The House's rejection of the Farm Bill could signal a shift in the way Congress views agricultural policy.
For decades, lawmakers on agriculture committees have included nutritional programs in Farm Bills to garner urban votes. But that marriage has made passage harder this time around. And some lawmakers have suggested separating farm and nutritional programs into separate bills.
In the wake of the defeat, the House could push for an extension of the 2008 Farm Bill, or negotiate another measure with the Senate and try again.
The Senate, you’ll recall, approved its version of the Farm Bill last week and moved on to the even thornier issue of immigration reform.
This week, however, federal authorities busted an operation circumventing current immigration laws. But it wasn’t the undocumented workers who were arrested. It was their employers.
In what has been called the ‘largest illegal immigrant employment investigation’ ever conducted in the U.S., nine owners and managers of 7-Eleven convenience stores located in New York and Virginia were arrested this week, on charges of wire fraud conspiracy, aggravated identity theft and concealing and harboring illegal aliens.
Loretta Lynch /U.S. Attorney: "The franchise owners that we have charged were engaged in a pattern of fraud and worker exploitation that involved stolen identities, false information submitted to their payroll provider and the systematic exploitation of the mostly illegal immigrant workforce that they sought out and that they employed.”
Described by officials as a ‘modern-day plantation system’, the scheme allegedly cheated undocumented workers from Pakistan and the Philippines out of 75 percent of their wages. The resulting $182 million in profits were shared by the defendants and 7-Eleven.
Loretta Lynch / U.S. Attorney: “Immigrant workers were routinely forced, upon threat of job loss or deportation, to work upwards of 100 hours a week, to live only in the houses the defendants owned, and were given only a small percentage of the money they earned."
The federal indictment alleges that since 2000, store owners employed more than 50 immigrants who did NOT have permission to be in the U.S. Victims of identity theft used to conceal workers’ true identities include a child, 3 deceased people and a U.S. Coast Guard cadet.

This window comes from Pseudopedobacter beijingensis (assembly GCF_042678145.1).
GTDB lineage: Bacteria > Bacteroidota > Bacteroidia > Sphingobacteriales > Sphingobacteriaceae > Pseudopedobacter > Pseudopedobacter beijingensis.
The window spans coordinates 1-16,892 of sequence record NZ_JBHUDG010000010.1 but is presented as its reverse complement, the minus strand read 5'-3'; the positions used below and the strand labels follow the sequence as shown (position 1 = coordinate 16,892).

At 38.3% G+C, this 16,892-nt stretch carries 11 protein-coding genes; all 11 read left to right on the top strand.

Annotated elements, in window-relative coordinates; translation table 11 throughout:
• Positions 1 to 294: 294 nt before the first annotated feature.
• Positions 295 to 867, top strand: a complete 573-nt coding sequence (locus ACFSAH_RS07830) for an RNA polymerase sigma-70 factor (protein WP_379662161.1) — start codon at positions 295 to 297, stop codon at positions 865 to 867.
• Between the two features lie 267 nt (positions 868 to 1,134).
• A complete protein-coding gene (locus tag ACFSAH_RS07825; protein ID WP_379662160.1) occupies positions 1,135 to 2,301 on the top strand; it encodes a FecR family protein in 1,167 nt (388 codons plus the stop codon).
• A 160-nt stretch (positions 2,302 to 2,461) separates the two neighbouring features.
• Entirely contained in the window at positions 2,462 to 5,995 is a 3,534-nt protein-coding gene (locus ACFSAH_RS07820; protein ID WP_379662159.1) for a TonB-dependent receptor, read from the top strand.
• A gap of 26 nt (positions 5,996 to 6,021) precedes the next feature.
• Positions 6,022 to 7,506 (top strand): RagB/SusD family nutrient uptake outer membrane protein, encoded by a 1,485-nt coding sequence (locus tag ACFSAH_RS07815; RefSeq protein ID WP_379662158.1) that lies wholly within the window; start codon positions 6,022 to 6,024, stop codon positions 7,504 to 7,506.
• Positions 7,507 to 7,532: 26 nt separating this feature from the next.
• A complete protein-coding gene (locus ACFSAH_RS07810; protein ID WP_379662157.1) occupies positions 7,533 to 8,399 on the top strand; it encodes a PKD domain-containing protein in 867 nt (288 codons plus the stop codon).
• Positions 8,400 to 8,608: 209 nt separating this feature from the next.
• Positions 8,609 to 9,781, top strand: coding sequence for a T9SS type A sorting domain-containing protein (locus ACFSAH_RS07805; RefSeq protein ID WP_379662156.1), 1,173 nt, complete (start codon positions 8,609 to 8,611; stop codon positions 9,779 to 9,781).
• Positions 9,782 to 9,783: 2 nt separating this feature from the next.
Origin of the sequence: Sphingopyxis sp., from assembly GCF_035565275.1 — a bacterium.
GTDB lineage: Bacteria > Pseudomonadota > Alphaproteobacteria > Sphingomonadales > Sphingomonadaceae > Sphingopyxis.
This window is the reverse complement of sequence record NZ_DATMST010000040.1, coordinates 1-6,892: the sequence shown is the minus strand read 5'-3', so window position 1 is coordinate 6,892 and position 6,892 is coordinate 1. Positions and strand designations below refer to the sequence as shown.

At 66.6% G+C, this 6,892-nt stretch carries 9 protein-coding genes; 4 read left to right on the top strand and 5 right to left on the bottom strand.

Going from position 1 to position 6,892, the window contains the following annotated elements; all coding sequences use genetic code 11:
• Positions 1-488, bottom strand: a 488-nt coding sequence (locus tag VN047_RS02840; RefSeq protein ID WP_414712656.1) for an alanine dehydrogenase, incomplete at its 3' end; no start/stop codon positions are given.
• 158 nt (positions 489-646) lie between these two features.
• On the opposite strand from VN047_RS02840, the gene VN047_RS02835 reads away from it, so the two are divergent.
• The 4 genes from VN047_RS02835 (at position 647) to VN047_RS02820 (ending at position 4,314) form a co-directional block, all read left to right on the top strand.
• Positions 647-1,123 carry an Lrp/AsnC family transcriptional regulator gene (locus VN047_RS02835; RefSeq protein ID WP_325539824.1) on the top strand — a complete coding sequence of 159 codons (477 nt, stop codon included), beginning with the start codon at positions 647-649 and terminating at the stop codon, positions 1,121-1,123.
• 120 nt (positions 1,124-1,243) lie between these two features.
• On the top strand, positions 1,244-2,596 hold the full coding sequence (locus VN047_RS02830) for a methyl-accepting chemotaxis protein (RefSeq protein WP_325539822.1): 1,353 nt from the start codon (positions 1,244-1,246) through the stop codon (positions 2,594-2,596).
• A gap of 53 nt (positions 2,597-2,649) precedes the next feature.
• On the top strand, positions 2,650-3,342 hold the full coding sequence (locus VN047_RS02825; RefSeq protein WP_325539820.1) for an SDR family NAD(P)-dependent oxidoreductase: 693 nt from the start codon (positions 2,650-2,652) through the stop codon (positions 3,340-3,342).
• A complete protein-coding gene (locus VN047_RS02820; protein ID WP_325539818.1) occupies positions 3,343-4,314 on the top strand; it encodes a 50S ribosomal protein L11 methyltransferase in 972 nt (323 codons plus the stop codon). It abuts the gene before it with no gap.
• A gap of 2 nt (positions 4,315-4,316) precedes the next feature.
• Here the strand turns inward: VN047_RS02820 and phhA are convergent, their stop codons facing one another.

A spokesman for Dallas-based 7-Eleven pledged full cooperation with the federal probe, and said the company ‘will take aggressive actions to audit the employment status of all its franchisees' employees’
Federal officials also executed search warrants at more than 40 other stores across the country suspected of similar infractions.
Zuni Shahid/Arrested Owner’s Sister-in-law: "We just got a phone call that he was arrested and we don't know the reasoning behind it, so hopefully we find out soon.”
Authorities say the case came to light due to undocumented workers, who, despite their legal status, blew the whistle on their bosses’ dubious employment practices.
In the nation’s capitol, the plight of illegal aliens remains a thorny issue, as the ongoing push for immigration reform moves in fits and starts. Analysis by the Congressional Budget Office this week concluded the Senate proposal would only tamp down illegal immigration 25 percent. Critics claim new programs in the bill allow temporary workers, who could easily abuse the privilege by overstaying their visas.
Proponents of the Senate effort latched onto another key finding by the CBO this week that said immigration reform would boost the economy and reduce federal deficits by billions of dollars.
Both sides of the aisle remain at odds on the issue, though some in the Obama administration view agriculture as playing a key role in bringing lawmakers back to the negotiating table.
Sec. Tom Vilsack/Department of Agriculture: “Giving agriculture a stable workforce, and complimenting it with a guest worker system that is less bureaucratic, less cumbersome, and is administered by the USDA, is also part of this comprehensive immigration reform bill, which will also provide an assurance that there will always be sufficient folks to work on our fields, in our ranches, on our farms.”